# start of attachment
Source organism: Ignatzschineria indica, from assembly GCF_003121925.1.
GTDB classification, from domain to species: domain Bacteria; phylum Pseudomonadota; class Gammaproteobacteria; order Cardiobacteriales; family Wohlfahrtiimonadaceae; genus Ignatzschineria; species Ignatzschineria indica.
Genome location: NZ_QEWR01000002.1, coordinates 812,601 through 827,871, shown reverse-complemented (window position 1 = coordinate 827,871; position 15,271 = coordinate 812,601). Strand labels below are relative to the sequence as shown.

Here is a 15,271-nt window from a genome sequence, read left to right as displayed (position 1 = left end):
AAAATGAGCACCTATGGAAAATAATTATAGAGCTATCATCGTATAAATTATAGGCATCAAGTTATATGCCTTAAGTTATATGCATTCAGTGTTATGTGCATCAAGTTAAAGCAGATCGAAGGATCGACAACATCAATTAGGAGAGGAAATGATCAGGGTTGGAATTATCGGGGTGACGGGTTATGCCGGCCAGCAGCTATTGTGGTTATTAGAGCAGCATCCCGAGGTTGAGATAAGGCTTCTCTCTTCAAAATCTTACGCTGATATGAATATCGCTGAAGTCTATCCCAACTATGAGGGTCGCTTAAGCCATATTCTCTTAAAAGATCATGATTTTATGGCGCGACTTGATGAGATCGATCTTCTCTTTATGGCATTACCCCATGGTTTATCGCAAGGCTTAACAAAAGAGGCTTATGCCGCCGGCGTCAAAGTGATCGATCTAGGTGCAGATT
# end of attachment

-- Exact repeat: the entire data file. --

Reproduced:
Source organism: Ignatzschineria indica, from assembly GCF_003121925.1.
GTDB classification, from domain to species: domain Bacteria; phylum Pseudomonadota; class Gammaproteobacteria; order Cardiobacteriales; family Wohlfahrtiimonadaceae; genus Ignatzschineria; species Ignatzschineria indica.
Genome location: NZ_QEWR01000002.1, coordinates 812,601 through 827,871, shown reverse-complemented (window position 1 = coordinate 827,871; position 15,271 = coordinate 812,601). Strand labels below are relative to the sequence as shown.

Here is a 15,271-nt window from a genome sequence, read left to right as displayed (position 1 = left end):
AAAATGAGCACCTATGGAAAATAATTATAGAGCTATCATCGTATAAATTATAGGCATCAAGTTATATGCCTTAAGTTATATGCATTCAGTGTTATGTGCATCAAGTTAAAGCAGATCGAAGGATCGACAACATCAATTAGGAGAGGAAATGATCAGGGTTGGAATTATCGGGGTGACGGGTTATGCCGGCCAGCAGCTATTGTGGTTATTAGAGCAGCATCCCGAGGTTGAGATAAGGCTTCTCTCTTCAAAATCTTACGCTGATATGAATATCGCTGAAGTCTATCCCAACTATGAGGGTCGCTTAAGCCATATTCTCTTAAAAGATCATGATTTTATGGCGCGACTTGATGAGATCGATCTTCTCTTTATGGCATTACCCCATGGTTTATCGCAAGGCTTAACAAAAGAGGCTTATGCCGCCGGCGTCAAAGTGATCGATCTAGGTGCAGATT